I apologise that I did not see the hon. Lady come into the Chamber. I had said that I would give way to her the moment she walked in because, for reasons that everyone in the House will understand, she has to leave for a long-standing commitment elsewhere. She is, however, one of the three Members who pitched for the debate—my hon. Friend the Member for Canterbury and I were the others—and I thank her for her support.

I happen to be a supporter of a significant international charity with which I am fairly heavily involved, so I am aware that fundraising in times of austerity is not easy, that returns on investments may be low and that great care and caution have to be taken to protect assets, staff, and the aims and objectives of the charitable organisation. The reaction of St John Ambulance to the situation it faced—due, I believe, to mismanagement—appears to have been draconian and, to say the least, badly handled. It has cost the charity many members and loyal staff, as well as much support in the country.

Faced with severe losses, St John embarked on a national reorganisation in 2011. It said that that was undertaken following full consultation, but as one who was only remotely and peripherally involved, I am in a position to say that no one within the mantled ranks of the priory appears to have been listening and that such consultation as did take place was tardy, inadequate, unheeded and designed to promote and implement decisions that had already been taken. I believe—in fact, I know—that I am not alone in that experience.

On the lines of an experiment conducted by the UK branch of the Red Cross, the St John counties were abolished, with eight regional organisations put in their place. As my hon. Friend the Member for Braintree (Mr Newmark) indicated, any organisation faced with difficulties has the absolute right to restructure. St John, however, might have heeded the results of the Red Cross adventure, which showed that the loss of local ownership led to a loss of membership, support and local income. That process ended with a reversal of the decision.

Sitting suspended for a Division in the House.

On resuming

Mr Turner, I was in full flow before the Division, and I have almost lost my train of thought. I do not contradict the point my hon. Friend is making about Kent, but does he accept that there may be regional disparities? When I heard about this debate, I spoke to my local contact in Essex, our mutual friend, Janie Siggers, and tried to obtain an understanding of what is going on in Essex. The issues that my hon. Friend is raising are not reflected in Essex. Does he accept that there may be some regional disparities?

I accept that. I know the lady to whom my hon. Friend refers and she is extremely hard-working. I concede that there may well be regional variations, and I will come to that precise issue almost immediately, but I cannot help feeling that the fundamental malaise comes from the very top, and that while some organisers have chosen to interpret instructions in a particular way and successfully, others have been perhaps less successful or felt that they were put under pressure. I am not suggesting that the people doing the job are bad people, except perhaps at the very top, and even then I do not mean that they are bad people in that sense.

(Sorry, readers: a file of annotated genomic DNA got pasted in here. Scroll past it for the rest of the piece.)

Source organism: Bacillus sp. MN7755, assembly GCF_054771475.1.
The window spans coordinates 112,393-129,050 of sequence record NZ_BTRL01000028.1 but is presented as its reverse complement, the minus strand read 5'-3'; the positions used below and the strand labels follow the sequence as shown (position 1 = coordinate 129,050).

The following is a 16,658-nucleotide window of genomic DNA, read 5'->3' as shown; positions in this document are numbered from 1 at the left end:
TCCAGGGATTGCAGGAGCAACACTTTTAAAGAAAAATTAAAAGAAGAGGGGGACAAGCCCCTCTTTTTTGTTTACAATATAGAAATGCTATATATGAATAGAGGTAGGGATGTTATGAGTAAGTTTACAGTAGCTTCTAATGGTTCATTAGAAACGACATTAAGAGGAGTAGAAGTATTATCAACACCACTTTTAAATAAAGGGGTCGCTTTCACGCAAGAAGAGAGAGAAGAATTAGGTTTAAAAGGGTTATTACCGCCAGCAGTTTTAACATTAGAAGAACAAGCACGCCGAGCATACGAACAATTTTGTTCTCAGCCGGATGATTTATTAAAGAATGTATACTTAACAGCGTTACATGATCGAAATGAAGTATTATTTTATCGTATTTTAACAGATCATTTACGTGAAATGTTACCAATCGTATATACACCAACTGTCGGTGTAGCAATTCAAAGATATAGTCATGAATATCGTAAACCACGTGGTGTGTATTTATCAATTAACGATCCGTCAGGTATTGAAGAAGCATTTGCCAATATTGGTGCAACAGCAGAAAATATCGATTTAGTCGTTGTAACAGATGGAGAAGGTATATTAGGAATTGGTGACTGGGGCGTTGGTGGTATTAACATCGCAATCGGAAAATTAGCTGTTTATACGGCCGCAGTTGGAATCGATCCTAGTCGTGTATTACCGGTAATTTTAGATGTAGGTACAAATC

We now move into uncharted territory, and I will offer the House some observations that have been made to me, not only from Kent but from East Sussex, the midlands and Yorkshire, as examples of precisely this effect of top-down diktats. When events such as this debate reach the public airwaves, testimony also emerges. During the past week, I have taken phone calls and received written communications from people whose details I have but whom I propose to anonymise for the record.

From East Sussex, a volunteer with 35 years’ service under their belt speaks of a branch that in 2008 had a membership of nearly 86, but which has now declined to just three or four. They also tell me of some 13 units whose headquarters buildings are to be sold, and that is in just one district. Another volunteer tells me of training that has gone downhill, with sessions booked from a centralised HQ in Aylesbury that is out of touch with the rest of the new region. In the former area, there were 146 trained emergency ambulance crews; in the corresponding new administrative area, there are only 86. I was told of headquarters premises sold by St John for £80,000 to a developer, who cleared the site and sold it on for £220,000. St John’s justification for that seems to have been, “We’re not property developers.”

It has been suggested to me—of course, the accurate figures must be available within St John—that the result of reorganisation has been a loss in Kent alone of perhaps as much as 75% of the membership. That is all anecdotal, of course, but it is a matter of record that on Thursday 24 January 2013, a special resolution was tabled calling for a vote of no confidence in the priory and the priory council of St John. That resolution was defeated, but in circumstances that the record suggests were, at the very least, bizarre.

Instead of citing telephone calls, I will quote directly. From Kent:

“We learned of the reorganisation in 2011 and that the new structure would be in place by October 2012.

Kent became part of the South East Region on 1st October 2012 being administered from the Regional Office in Aylesbury.

Our County HQ at West Malling was closed and almost all of the loyal staff made redundant.

All funds that were held in County accounts were amalgamated into the Regional Pot.